In Pizmony-Levy’s most recent study – the 2019 School Climate Survey, which assesses the climate for LGBTI youth in schools in Ireland and other countries – several students participated as part of an independent study project by organizing and conducting the surveys and analyzing the responses. Their scientific contributions were important, but they also brought a passion fueled by the desire to help often-oppressed young people.
[Read a story on the 2019 School Climate Survey in Ireland.]
“The most important benefit of this project was to elevate and honor the voices of marginalized and silenced LGBTI youth in Mongolia,” says Caitlin Thomas (M.A. ’18, International & Comparative Education), who, as a student, worked on the Mongolia arm of the survey.
This work taught me that when a few change-makers collaborate strategically together, it can create a greater impact on the development of social movements. When there is no evidence, there cannot be reform.
“My work with Oren and other professors at Teachers College has given me the ability to be a confident, trained researcher” and “to think analytically about how to make my work more inclusive on a daily basis,” says Thomas, a program officer on Fulbright Teacher Exchange programs for IREX in Washington, D.C. “The support from Teachers College and Oren to complete this project exemplifies the mission of Teachers College to create a more equitable educational system, be it nationally or globally. Teachers College’s commitment to this work in LGBTI+ education is just another reason why they are a leader in the field of education.”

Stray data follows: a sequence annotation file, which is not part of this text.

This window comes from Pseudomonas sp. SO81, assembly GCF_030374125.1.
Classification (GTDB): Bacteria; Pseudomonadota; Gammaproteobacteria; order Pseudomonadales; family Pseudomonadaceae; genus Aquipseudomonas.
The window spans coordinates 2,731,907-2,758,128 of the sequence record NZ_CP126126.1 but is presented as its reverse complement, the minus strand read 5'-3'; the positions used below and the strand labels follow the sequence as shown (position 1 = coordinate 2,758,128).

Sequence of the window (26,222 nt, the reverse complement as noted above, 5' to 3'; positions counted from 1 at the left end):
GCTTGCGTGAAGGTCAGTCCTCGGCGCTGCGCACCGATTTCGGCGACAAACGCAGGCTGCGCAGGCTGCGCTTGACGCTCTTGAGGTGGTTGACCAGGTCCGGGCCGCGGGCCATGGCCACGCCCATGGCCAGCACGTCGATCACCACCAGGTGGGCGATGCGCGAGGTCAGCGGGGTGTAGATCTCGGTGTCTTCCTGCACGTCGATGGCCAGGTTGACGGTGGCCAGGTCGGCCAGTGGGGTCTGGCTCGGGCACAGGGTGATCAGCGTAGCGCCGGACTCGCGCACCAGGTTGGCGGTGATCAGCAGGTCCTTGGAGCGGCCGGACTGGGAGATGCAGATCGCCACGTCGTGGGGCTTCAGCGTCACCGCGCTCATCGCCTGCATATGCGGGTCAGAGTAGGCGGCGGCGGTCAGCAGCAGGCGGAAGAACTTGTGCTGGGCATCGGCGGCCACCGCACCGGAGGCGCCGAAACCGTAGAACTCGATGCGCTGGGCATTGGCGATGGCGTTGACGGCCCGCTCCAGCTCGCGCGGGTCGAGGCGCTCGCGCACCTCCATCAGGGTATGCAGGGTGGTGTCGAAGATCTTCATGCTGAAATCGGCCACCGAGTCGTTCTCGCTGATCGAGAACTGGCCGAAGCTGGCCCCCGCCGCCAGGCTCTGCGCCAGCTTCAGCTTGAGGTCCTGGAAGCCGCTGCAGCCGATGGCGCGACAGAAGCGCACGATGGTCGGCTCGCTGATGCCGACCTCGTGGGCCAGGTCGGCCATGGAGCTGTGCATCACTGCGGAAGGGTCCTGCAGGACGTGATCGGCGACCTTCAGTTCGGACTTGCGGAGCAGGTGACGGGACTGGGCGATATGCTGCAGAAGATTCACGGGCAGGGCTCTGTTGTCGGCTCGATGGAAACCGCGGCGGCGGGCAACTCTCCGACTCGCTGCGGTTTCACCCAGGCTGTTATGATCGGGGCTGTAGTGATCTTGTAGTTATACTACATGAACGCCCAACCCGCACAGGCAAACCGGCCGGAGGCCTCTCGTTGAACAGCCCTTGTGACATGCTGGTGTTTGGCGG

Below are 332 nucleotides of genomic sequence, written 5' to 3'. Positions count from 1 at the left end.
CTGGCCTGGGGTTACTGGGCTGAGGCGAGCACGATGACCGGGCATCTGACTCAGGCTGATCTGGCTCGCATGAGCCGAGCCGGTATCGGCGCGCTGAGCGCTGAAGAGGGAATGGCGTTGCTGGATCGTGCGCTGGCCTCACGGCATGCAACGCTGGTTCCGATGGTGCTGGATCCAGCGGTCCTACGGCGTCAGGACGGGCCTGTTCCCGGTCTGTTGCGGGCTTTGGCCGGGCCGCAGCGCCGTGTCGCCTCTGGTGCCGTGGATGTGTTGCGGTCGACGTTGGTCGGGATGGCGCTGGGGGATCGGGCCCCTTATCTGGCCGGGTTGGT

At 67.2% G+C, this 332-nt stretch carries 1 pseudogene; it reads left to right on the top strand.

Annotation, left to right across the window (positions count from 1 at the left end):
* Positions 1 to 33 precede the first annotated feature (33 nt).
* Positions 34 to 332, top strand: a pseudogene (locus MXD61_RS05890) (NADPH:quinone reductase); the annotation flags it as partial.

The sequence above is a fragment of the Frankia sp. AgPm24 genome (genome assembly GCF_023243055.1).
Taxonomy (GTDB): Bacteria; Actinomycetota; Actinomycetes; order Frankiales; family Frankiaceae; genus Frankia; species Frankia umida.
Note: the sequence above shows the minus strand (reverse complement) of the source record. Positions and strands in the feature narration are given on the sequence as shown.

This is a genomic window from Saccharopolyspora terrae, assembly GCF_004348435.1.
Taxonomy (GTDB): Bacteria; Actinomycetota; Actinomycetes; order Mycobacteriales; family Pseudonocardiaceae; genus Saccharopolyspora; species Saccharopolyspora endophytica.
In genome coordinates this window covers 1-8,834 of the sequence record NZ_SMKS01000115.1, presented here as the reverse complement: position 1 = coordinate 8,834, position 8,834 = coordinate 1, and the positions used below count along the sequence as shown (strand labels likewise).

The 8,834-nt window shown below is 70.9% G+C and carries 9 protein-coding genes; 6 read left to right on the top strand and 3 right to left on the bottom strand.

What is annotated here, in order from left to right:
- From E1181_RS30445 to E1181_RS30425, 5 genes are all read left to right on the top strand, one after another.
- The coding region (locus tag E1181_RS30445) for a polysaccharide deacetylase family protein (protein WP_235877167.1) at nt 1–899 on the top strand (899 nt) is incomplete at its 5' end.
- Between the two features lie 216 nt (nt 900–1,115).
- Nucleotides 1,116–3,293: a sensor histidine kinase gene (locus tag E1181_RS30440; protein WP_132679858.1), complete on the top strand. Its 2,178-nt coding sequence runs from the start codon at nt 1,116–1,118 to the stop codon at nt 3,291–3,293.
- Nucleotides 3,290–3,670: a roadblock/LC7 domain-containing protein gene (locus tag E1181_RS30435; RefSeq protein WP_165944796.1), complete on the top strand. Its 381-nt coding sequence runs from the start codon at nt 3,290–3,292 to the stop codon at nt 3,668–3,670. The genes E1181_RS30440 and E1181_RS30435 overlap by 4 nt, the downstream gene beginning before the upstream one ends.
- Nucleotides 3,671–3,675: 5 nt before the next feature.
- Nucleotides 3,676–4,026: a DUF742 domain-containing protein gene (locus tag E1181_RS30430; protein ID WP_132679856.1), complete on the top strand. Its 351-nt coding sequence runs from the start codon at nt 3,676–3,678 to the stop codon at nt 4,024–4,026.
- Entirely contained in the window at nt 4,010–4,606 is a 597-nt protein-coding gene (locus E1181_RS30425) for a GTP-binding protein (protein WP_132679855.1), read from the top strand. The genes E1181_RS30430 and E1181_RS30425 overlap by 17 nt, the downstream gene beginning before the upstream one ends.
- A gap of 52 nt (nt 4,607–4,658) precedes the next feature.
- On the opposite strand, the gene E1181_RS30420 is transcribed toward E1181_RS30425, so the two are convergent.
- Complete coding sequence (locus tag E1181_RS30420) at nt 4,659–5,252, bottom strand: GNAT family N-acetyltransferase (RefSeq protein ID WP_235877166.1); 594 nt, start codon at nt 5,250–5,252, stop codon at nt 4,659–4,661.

Cody Freeman (M.A. ’18, International & Comparative Education), who worked on the survey in five countries, says he values the application of the survey data to “targeted strategies” for change. “This work taught me that when a few change-makers collaborate strategically together, it can create a greater impact on the development of social movements. When there is no evidence, there cannot be reform.” The research experience, and Teachers College in general, “broadly propelled my career,” Freeman says. He is now a lecturer in the Faculty of Learning Sciences & Education at Thammasat University in Thailand, a position he secured nearly a month after graduation.